Spec-work, or designing on spec (speculation). A topic near and dear to my heart. It has it’s plusses and minusesssssss (however you spell minusesssss). The plus side is rather small but does include the experience that can be gained by students or young designers trying to find a way to get some experience or recognition for printed/published work. The minus side, however is far greater. For example, many firms, design and otherwise, exploit the circumstance that young designers find themselves in. The non-design firms may do this unwittingly, offering contests or prizes for the “best design” proposals. They may believe they are doing something good but are in fact asking for young professionals to spend their time, money and energy in the hopes of maybe having their design chosen and therefore gain portfolio projects or experience or both. The reality is, however that all but one of the designers who place their energy in such pursuit get no compensation what-so-ever. The firm got a bargain—a huge variety of design options to choose from without paying anyone but the “winner” for their efforts, their intellectual property—not to mention the time this took away from all the other designers pursuing more profitable and worthwhile design goals, and instead speculating.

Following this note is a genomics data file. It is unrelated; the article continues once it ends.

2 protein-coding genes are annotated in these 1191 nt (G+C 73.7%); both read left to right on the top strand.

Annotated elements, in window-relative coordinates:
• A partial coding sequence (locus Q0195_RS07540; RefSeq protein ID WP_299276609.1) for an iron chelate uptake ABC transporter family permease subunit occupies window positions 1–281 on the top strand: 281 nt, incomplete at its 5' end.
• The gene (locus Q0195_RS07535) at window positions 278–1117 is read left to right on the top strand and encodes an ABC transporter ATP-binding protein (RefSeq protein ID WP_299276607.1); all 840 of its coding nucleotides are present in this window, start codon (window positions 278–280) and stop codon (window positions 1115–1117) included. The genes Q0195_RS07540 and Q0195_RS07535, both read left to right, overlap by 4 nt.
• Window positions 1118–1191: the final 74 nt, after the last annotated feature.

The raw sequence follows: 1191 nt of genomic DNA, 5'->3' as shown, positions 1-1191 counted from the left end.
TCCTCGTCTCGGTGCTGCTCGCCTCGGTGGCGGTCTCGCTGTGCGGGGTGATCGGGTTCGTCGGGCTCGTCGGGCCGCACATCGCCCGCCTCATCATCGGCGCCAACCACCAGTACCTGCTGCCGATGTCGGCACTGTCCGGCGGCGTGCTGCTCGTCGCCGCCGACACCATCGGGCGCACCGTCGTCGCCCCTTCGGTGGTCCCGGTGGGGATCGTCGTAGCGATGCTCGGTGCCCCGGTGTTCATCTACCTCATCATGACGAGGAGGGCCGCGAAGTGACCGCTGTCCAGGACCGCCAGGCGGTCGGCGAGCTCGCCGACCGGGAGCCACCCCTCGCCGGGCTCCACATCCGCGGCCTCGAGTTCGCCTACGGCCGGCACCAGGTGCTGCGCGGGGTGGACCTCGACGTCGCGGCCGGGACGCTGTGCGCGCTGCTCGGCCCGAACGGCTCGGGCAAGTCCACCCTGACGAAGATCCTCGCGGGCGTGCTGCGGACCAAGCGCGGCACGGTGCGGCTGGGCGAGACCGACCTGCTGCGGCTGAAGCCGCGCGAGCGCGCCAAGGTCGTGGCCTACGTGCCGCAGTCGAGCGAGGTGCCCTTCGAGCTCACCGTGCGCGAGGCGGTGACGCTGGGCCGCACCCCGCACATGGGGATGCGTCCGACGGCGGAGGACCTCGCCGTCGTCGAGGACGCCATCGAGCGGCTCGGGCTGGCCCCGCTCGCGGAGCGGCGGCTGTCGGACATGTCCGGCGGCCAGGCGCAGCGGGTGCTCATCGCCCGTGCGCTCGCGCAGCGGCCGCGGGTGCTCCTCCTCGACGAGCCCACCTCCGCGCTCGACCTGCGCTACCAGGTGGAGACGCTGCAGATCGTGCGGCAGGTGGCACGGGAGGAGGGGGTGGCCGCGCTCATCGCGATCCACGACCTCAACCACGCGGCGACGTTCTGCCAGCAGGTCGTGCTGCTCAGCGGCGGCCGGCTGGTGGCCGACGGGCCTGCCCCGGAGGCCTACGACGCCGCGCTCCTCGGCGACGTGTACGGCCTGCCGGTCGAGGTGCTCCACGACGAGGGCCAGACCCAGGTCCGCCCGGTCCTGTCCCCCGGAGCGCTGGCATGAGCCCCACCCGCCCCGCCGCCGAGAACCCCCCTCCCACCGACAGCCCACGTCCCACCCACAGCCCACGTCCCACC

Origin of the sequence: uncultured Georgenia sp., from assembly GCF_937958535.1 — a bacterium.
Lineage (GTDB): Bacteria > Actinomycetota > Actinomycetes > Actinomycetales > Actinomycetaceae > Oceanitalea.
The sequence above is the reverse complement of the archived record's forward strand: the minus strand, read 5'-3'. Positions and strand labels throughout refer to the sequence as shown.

In addition this practice continues to promote—to the client-world—a false sense of how the design process should work. The result is that stores, organizations, firms continue to ask for design proposals under the guise of contests or Call-for-Proposals. This greatly influences the cost of all design in a very negative way, keeping it at abnormally low prices. No other profession operates this way. It really is up to designers to educate the rest of the world about why this practice is so unjust.
Alternatives would be:
- to simply hire a designer after a normal interview and job application process, then give her the brief for the project needed.
- Have a call-for-proposals, indicating that the process is a phased approach with phase one applicants receiving some compensation for an initial idea and if approved move on to round or phase two where each of those applicants would receive additional compensation for their efforts and finally, from a final three applicants chosen to go to the last round, two would receive compensation and the “winner” would be hired, either temporarily or permanently.